Consider the economics: What is the net profit per subscriber? How many of those subscribers need to cancel their subscriptions before you lose more money than you would if you killed the stock tables? The truth is that you’ll likely lose only a handful of subscribers. But even if you lost hundreds, I have no doubt that the consequent loss of circulation revenue and audience to support your ad rates would be far less than the savings you’ll recognize from killing the tables. That is the essential business calculation of this exercise. Keep those economics in mind when we get to other features. It means that while everyone in the business is trying desperately to maintain circulation, the smart thing to do may be to decrease your unprofitable circulation if it means getting rid of major costs. Heed the cash cow in the coal mine.

* National business news is covered well in other publications, online, and on cable. Can a local paper really compete? I don’t think so, or at least I’ve never seen one do it very well. Do you get rid of it? Probably not. But you can reduce coverage to digests and major news — and if enough papers need such packaging, you can be sure the Associated Press will provide it.

* Local business news is, clearly, part of the franchise. But many markets now have local business weeklies (see American City, with whom I also used to work). I’d examine the coverage of a daily newspaper section vs. the weekly business paper and consider new relationships: Maybe the weekly can provide daily coverage more efficiently and at a low cost if it drives branding and subscriptions for the weekly. If the daily paper doesn’t want to concede the turf, maybe it should create a product to compete head-to-head with the weekly. Much of this depends on how much news is really generated and covered locally — that yields one analysis in L.A. and another in Peoria — and how much ad revenue is attributable to business in print.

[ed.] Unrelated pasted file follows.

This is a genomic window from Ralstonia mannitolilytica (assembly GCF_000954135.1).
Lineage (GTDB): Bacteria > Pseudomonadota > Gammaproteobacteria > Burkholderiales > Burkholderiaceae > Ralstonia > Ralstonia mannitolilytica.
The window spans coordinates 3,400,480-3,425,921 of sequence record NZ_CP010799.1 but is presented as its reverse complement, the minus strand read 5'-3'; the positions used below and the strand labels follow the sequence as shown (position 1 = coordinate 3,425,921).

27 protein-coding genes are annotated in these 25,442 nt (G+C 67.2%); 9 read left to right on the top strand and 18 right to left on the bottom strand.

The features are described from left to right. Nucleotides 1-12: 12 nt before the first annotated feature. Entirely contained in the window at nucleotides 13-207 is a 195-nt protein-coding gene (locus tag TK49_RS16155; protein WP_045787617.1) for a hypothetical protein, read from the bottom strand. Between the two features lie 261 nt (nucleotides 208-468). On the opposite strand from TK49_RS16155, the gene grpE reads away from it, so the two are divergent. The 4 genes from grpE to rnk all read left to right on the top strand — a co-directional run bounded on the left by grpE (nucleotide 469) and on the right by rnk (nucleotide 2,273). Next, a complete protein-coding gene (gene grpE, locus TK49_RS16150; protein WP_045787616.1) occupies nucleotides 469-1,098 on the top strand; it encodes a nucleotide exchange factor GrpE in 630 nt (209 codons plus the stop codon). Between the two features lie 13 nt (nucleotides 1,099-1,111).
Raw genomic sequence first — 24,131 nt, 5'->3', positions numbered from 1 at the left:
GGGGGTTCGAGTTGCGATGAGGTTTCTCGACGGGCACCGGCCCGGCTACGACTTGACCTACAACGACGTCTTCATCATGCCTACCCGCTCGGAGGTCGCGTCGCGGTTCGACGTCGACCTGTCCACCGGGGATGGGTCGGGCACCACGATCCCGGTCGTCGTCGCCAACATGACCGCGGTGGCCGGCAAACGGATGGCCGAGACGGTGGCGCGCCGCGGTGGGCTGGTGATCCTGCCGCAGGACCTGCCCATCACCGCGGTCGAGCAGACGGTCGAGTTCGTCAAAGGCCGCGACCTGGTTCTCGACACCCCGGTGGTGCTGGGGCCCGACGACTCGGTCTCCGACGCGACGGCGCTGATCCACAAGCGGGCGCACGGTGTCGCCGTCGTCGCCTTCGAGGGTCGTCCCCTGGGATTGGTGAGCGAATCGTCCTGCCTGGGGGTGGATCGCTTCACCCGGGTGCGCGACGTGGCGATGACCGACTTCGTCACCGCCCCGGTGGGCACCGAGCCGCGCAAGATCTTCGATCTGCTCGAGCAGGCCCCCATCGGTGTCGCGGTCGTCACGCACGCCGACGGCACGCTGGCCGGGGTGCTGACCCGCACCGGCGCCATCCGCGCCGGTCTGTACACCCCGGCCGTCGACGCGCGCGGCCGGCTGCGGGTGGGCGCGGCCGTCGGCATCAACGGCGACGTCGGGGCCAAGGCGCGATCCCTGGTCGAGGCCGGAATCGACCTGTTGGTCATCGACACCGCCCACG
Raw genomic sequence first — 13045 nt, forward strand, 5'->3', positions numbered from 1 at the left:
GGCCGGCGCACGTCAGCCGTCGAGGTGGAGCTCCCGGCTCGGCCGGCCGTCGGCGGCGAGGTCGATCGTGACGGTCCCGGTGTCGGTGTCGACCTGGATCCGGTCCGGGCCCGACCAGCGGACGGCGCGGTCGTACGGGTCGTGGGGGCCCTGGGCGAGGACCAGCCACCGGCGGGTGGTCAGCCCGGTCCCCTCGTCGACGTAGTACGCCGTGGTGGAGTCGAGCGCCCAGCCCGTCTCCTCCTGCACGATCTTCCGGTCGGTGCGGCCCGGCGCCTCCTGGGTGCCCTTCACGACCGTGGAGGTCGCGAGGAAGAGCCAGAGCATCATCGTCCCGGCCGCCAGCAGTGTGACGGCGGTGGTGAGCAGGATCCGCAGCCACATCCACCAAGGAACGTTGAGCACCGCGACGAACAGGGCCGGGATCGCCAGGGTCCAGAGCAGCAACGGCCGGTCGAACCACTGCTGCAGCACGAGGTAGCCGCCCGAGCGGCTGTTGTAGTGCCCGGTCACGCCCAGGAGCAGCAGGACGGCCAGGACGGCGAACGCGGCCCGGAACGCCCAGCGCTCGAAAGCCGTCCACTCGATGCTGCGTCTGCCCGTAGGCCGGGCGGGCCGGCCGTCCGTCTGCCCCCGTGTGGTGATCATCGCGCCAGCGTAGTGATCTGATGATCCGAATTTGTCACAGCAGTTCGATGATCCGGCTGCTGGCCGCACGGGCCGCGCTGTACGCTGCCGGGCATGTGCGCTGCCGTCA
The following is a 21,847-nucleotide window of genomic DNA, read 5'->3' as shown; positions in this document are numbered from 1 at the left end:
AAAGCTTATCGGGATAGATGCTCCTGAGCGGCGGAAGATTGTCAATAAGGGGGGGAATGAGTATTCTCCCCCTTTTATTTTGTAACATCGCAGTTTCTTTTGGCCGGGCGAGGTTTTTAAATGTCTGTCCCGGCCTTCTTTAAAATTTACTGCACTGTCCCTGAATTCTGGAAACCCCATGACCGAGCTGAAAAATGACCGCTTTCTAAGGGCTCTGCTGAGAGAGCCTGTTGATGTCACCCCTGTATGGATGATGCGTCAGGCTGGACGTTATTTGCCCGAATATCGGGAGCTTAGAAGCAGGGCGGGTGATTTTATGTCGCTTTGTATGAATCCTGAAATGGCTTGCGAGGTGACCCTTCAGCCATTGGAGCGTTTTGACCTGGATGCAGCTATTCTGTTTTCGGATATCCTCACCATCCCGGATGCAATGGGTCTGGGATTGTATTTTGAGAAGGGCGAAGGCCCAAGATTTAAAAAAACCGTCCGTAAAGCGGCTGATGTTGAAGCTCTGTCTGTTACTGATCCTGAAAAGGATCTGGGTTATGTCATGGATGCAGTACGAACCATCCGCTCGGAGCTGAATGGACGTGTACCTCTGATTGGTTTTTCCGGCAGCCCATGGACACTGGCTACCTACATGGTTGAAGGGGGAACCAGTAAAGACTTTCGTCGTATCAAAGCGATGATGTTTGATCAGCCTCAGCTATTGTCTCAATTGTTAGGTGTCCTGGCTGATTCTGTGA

Local business news also includes the bread-and-butter lists of promotions and such. I would drive that online, where you can be comprehensive at no cost, where you can publish every damned press release and promotion there is, which you could never do in print. Online does attract business advertising.

* Personal finance is more of a national story than a local one. If you believe you need to provide advice about taxes and mutual funds, you can get it from the wires and syndicates and you can meter how much you buy based on how much ad revenue you generate. If you’re worried about providing the service to readers and don’t get ad revenue, then don’t waste the space and instead just give them links.